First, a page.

Channels ▼
RSS

Open Source

NASA, Rackspace Team Up on OpenStack



Rackspace has announced the launch of OpenStack, an open-source cloud platform designed to foster the emergence of standards and cloud interoperability. Rackspace is donating the code that powers its Cloud Files and Cloud Servers public-cloud offerings to the OpenStack project. The project will also incorporate technology that powers the NASA Nebula Cloud Platform. NASA Nebula is a Cloud Computing service based at NASA Ames Research Center that provides high-performance compute, network, and data storage services to NASA scientists and researchers. Nebula allows NASA to share and process large scientific data sets and was one of three flagship projects highlighted in NASA's Open Government Plan. Rackspace and NASA plan to actively collaborate on joint technology development and leverage the efforts of open-source software developers worldwide.

"Modern scientific computation requires ever increasing storage and processing power delivered on-demand," said Chris C. Kemp, NASA's Chief Technology Officer for IT. "To serve this demand, we built Nebula, an infrastructure cloud platform designed to meet the needs of our scientific and engineering community. NASA and Rackspace are uniquely positioned to drive this initiative based on our experience in building large scale cloud platforms and our desire to embrace open source."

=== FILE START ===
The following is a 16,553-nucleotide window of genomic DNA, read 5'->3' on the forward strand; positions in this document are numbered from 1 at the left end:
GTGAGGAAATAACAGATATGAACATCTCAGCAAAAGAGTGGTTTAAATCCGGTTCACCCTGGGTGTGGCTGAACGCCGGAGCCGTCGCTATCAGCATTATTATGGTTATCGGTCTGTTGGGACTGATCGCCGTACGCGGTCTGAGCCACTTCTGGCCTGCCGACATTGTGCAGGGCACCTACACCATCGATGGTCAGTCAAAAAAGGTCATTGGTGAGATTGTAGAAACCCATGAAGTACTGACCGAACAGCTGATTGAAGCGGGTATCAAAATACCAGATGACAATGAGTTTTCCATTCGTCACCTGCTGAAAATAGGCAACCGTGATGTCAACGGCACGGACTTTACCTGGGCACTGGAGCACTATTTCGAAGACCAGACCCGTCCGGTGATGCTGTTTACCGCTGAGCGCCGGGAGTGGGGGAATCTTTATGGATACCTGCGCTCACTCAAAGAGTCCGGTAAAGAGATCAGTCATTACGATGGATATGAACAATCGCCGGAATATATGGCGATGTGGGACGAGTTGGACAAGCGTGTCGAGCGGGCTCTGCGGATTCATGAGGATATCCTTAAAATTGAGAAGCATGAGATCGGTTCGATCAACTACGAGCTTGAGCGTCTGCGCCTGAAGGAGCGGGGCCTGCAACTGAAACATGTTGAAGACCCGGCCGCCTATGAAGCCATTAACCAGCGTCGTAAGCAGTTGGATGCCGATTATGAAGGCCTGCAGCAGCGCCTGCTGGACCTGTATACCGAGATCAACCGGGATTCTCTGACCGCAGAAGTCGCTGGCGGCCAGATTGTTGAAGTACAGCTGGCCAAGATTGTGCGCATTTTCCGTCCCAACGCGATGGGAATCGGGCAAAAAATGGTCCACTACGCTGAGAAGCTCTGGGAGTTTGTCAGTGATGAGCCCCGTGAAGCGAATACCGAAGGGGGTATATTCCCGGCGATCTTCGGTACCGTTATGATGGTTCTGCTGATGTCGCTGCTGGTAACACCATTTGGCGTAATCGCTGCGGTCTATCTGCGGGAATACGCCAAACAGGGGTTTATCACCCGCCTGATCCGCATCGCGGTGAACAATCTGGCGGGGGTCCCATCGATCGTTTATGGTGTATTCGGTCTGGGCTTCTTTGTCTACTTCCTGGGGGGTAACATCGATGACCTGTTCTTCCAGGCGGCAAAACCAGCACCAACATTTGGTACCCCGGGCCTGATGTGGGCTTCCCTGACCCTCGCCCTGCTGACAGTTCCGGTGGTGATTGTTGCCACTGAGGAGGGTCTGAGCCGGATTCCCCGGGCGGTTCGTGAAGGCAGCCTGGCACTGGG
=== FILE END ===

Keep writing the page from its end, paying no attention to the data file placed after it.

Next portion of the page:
OpenStack will feature several cloud infrastructure components including a fully distributed object store based on Rackspace Cloud Files, available at OpenStack.org. The next component planned for release is a scalable compute-provisioning engine based on the NASA Nebula cloud technology and Rackspace Cloud Servers technology. It is expected to be available later this year. Using these components, organizations would be able to turn physical hardware into scalable and extensible cloud environments using the same code currently in production serving tens of thousands of customers and large government projects.


Related Reading


More Insights






Currently we allow the following HTML tags in comments:

Single tags

These tags can be used alone and don't need an ending tag.

<br> Defines a single line break

<hr> Defines a horizontal line

Matching tags

These require an ending tag - e.g. <i>italic text</i>

<a> Defines an anchor

<b> Defines bold text

<big> Defines big text

<blockquote> Defines a long quotation

<caption> Defines a table caption

<cite> Defines a citation

<code> Defines computer code text

<em> Defines emphasized text

<fieldset> Defines a border around elements in a form

<h1> This is heading 1

<h2> This is heading 2

<h3> This is heading 3

<h4> This is heading 4

<h5> This is heading 5

<h6> This is heading 6

<i> Defines italic text

<p> Defines a paragraph

<pre> Defines preformatted text

<q> Defines a short quotation

<samp> Defines sample computer code text

<small> Defines small text

<span> Defines a section in a document

<s> Defines strikethrough text

<strike> Defines strikethrough text

<strong> Defines strong text

<sub> Defines subscripted text

<sup> Defines superscripted text

<u> Defines underlined text

Dr. Dobb's encourages readers to engage in spirited, healthy debate, including taking us to task. However, Dr. Dobb's moderates all comments posted to our site, and reserves the right to modify or remove any content that it determines to be derogatory, offensive, inflammatory, vulgar, irrelevant/off-topic, racist or obvious marketing or spam. Dr. Dobb's further reserves the right to disable the profile of any commenter participating in said activities.

 
Disqus Tips To upload an avatar photo, first complete your Disqus profile. | View the list of supported HTML tags you can use to style comments. | Please read our commenting policy.
 

Video